>zipper."  The front seams do go all the way to the shoulder, and the

>sleeve appears to be easily alterable to a long one. The mid-calf

>length dress shows a dress width of 129 1/2".

 

Sounds about right, then. I withdraw my usual snarky criticsms of

Simplicity, for this one instance. ;)

 

I said earlier:

 

>>>With that caveat in mind, there's Simplicity 9417, a tunic and (!!!)

>>>sideless surcote that's designed to tie on over the dress. With a

>>>minor amount of fiddling with the surcote (I'd widen the skirts out

>>>by slashing the pattern and spreading), there's a good guideline for

>>>a surcote.

>

>This one I found.  Now I need some advice, as I have never "slashed" a

>pattern before --- only shortened or lengthened.  

 

It's not too difficult once the concept is explained, so I'll do

my best. However, this is a hard one to do without 'visual aids', so

I'll tender the suggestion to take a good look at Mistress Audelindis'

reprints of Seams Like Old Times in the two (now three?) Compleat

Anachronists. She explains the technique of slashing and spreading

correctly, in detail. It needs to be done in even proportions

across the garment (or garment piece) or the garment ends up looking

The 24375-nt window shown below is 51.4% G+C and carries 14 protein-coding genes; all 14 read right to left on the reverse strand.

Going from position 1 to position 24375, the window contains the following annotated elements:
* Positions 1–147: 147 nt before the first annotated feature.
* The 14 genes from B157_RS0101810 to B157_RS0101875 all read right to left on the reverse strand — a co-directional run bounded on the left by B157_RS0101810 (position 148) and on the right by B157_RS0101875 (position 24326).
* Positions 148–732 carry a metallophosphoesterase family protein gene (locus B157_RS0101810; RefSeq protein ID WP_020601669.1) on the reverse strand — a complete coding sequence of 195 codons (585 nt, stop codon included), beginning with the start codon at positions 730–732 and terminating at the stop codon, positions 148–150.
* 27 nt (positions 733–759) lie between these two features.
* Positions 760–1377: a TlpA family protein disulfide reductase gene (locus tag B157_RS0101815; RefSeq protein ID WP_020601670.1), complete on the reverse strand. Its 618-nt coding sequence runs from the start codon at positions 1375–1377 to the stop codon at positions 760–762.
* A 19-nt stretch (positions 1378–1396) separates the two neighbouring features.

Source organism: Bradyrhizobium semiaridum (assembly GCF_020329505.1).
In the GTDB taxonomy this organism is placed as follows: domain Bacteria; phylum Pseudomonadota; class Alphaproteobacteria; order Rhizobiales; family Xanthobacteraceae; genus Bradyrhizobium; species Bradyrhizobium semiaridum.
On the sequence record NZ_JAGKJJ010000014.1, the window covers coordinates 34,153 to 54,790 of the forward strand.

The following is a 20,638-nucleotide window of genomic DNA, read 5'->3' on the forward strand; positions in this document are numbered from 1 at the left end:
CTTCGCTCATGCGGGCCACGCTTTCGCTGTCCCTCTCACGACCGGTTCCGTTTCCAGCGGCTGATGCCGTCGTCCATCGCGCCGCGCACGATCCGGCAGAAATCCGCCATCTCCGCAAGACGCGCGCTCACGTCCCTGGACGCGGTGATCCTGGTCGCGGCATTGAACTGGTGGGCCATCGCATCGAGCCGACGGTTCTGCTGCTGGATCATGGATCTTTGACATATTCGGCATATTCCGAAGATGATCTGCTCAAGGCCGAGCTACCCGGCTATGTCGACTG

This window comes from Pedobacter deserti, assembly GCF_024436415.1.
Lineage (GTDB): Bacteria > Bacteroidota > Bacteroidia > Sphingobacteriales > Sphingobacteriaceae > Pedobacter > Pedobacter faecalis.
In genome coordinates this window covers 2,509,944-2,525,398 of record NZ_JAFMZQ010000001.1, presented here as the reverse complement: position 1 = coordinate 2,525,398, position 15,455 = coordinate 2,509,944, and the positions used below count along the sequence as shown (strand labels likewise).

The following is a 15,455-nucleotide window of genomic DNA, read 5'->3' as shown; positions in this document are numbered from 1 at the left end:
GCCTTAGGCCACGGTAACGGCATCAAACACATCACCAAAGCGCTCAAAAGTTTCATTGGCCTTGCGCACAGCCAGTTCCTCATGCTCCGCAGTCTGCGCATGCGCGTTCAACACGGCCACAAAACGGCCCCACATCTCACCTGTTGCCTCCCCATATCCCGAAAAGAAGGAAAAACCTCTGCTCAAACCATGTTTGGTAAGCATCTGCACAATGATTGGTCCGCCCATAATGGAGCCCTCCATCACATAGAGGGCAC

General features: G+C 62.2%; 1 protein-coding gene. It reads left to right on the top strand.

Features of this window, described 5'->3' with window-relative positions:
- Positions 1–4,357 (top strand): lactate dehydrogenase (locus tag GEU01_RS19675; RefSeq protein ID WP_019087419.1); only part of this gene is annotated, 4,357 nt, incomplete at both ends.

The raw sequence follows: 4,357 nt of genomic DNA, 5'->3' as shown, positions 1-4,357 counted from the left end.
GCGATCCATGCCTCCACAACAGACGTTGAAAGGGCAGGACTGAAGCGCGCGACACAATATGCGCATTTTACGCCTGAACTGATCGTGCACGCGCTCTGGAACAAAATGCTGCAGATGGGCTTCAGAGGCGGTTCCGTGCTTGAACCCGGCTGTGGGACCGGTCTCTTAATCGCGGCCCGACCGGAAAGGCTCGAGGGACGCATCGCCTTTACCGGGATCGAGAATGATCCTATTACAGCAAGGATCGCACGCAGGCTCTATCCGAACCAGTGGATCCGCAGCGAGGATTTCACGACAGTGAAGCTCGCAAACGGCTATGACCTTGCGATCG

funny and the skirts don't drape properly. She also gives good, clear

illustrations of improperly cut and draping skirts so you know

what you're avoiding.

 

I will try to get the technique across without her splendid

drawings, though. Mistress Audelindis, I know you're out there.....

care to comment?

 

>How many length-wise slashes should I make?

 

That depends on the total projected proportion of width you

propose to give the finished garment. In the case of the Simplicity

surcote, I'd do at least three spreads and additions-- one in the

'center front' and 'center back' of the finished garment, one each of

the 'center' of the original piece as drafted by Simplicity, and I'd add

a chunk to the sides. If you take a look at the 10-gore dress diagram in

a late issue of TI, the parallel can be mentally drawn by the 10-gore

dress' insertion of a gore in the center front panel of the garment. The